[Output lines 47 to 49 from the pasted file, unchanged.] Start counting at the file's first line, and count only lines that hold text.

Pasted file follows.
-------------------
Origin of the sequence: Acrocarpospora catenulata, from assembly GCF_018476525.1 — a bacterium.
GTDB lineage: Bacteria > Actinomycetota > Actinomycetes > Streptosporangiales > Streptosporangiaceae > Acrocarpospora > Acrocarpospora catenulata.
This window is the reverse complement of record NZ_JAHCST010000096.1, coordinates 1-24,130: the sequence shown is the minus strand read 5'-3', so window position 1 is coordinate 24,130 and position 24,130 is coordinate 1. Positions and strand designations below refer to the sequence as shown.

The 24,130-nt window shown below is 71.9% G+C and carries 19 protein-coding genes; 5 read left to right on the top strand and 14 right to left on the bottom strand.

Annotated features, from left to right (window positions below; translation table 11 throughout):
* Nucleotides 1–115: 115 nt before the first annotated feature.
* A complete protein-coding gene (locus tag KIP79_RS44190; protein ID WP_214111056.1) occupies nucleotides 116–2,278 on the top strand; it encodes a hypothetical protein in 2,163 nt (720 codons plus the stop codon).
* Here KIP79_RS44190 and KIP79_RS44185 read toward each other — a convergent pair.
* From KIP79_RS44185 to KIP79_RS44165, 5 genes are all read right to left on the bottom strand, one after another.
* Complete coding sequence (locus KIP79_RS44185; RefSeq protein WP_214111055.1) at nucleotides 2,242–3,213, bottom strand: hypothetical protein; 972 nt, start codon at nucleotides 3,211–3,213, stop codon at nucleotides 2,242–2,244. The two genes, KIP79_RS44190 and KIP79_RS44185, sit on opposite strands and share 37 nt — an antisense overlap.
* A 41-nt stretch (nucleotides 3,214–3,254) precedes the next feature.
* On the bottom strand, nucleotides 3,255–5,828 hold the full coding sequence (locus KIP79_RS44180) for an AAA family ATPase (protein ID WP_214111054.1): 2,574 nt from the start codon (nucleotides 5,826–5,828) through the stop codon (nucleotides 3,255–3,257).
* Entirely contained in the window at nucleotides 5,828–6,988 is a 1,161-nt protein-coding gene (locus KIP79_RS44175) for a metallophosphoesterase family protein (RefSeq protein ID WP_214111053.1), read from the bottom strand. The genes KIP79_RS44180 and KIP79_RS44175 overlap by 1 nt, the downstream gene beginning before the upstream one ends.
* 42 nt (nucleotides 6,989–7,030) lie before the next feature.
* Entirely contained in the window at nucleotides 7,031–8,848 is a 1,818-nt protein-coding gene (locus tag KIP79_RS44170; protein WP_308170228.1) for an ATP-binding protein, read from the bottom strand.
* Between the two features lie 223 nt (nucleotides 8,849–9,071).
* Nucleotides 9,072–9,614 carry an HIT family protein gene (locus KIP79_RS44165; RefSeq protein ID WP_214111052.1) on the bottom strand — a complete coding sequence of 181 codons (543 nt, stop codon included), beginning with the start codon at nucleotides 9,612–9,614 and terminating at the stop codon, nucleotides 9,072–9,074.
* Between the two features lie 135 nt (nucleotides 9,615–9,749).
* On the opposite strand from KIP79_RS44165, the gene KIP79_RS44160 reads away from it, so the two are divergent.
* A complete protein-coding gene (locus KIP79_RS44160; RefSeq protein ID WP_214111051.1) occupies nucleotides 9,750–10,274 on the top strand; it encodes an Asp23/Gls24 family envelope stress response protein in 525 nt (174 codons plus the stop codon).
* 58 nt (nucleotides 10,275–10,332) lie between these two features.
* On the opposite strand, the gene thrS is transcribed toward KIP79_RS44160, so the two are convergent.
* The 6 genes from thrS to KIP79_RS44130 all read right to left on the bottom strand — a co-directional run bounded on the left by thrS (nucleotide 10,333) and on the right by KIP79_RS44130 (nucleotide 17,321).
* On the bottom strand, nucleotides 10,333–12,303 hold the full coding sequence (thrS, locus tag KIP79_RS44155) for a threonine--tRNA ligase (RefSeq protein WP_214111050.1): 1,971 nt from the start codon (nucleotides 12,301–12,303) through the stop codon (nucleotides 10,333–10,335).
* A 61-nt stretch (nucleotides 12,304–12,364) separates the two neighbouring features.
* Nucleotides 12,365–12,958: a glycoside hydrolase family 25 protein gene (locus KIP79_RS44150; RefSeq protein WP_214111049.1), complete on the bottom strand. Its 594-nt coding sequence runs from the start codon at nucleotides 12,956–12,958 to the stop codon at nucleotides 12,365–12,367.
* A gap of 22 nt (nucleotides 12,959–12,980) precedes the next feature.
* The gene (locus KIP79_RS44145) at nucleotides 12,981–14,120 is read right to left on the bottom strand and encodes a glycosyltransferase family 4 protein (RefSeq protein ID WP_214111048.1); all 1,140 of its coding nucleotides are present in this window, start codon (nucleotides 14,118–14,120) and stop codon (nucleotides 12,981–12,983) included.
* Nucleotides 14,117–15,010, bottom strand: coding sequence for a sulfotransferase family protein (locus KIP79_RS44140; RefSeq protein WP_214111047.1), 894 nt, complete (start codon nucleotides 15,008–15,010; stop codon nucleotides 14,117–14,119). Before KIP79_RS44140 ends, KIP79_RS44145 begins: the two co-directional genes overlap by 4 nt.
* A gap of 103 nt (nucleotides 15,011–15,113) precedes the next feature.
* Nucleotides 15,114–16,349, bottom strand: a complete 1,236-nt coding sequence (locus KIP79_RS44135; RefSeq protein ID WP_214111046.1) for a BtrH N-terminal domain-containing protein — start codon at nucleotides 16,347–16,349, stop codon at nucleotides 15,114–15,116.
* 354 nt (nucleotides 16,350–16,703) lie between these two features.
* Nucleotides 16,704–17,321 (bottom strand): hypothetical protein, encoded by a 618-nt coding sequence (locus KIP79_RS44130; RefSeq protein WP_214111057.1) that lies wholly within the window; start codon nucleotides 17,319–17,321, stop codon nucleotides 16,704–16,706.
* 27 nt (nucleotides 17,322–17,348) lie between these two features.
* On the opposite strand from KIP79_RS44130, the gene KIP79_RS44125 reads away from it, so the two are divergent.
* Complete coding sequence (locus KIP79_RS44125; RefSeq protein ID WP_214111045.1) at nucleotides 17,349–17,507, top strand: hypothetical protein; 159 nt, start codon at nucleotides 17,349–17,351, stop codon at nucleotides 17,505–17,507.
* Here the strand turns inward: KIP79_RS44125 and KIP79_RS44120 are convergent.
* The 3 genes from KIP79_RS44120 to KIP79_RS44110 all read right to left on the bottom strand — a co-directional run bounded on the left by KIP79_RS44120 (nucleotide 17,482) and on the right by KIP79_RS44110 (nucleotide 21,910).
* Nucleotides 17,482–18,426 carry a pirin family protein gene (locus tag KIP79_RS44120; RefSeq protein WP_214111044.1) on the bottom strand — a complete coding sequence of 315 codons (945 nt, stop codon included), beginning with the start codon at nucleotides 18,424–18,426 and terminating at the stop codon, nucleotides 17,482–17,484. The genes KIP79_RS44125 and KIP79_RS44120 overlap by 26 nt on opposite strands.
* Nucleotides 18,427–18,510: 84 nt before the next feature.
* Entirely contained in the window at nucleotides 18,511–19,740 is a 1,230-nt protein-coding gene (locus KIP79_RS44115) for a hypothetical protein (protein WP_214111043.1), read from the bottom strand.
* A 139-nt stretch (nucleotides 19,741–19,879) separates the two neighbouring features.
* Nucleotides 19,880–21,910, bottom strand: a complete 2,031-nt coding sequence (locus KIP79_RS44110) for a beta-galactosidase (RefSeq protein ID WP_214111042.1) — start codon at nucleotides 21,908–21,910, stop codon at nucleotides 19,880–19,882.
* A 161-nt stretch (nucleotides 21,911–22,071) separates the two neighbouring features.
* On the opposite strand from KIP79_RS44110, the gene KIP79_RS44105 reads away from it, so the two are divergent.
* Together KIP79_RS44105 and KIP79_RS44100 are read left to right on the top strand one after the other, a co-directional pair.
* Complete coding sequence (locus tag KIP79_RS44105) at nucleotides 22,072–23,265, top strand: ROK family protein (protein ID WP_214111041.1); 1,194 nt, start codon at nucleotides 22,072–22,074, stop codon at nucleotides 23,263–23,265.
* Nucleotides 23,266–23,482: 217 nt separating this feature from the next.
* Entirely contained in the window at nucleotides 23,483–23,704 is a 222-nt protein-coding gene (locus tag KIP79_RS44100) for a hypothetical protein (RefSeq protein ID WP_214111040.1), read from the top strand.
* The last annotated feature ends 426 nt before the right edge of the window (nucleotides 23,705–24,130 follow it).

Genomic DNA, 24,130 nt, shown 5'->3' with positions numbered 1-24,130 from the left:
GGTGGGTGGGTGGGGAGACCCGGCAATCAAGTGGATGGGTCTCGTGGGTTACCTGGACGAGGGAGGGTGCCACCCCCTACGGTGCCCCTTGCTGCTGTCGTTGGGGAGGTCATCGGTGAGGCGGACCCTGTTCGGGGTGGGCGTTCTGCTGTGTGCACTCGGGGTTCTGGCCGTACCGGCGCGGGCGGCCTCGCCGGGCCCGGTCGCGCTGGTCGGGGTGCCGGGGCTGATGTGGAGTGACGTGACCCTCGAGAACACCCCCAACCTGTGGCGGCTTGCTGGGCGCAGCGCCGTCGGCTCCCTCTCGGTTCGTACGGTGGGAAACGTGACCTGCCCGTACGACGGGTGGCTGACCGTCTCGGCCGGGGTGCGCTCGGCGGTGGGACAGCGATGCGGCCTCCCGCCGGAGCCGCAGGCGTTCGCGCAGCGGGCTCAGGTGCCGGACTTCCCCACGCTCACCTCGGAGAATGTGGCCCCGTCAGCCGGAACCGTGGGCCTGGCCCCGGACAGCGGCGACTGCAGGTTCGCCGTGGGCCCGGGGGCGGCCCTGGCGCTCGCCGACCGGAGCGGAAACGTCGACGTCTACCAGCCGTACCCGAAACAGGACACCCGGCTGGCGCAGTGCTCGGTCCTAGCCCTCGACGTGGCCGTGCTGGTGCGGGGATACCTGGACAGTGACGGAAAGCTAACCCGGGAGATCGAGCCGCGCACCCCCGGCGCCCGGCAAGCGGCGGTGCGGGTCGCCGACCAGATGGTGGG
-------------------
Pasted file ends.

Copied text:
* Complete coding sequence (locus tag KIP79_RS44105) at nucleotides 22,072–23,265, top strand: ROK family protein (protein ID WP_214111041.1); 1,194 nt, start codon at nucleotides 22,072–22,074, stop codon at nucleotides 23,263–23,265.
* Nucleotides 23,266–23,482: 217 nt separating this feature from the next.
* Entirely contained in the window at nucleotides 23,483–23,704 is a 222-nt protein-coding gene (locus tag KIP79_RS44100) for a hypothetical protein (RefSeq protein ID WP_214111040.1), read from the top strand.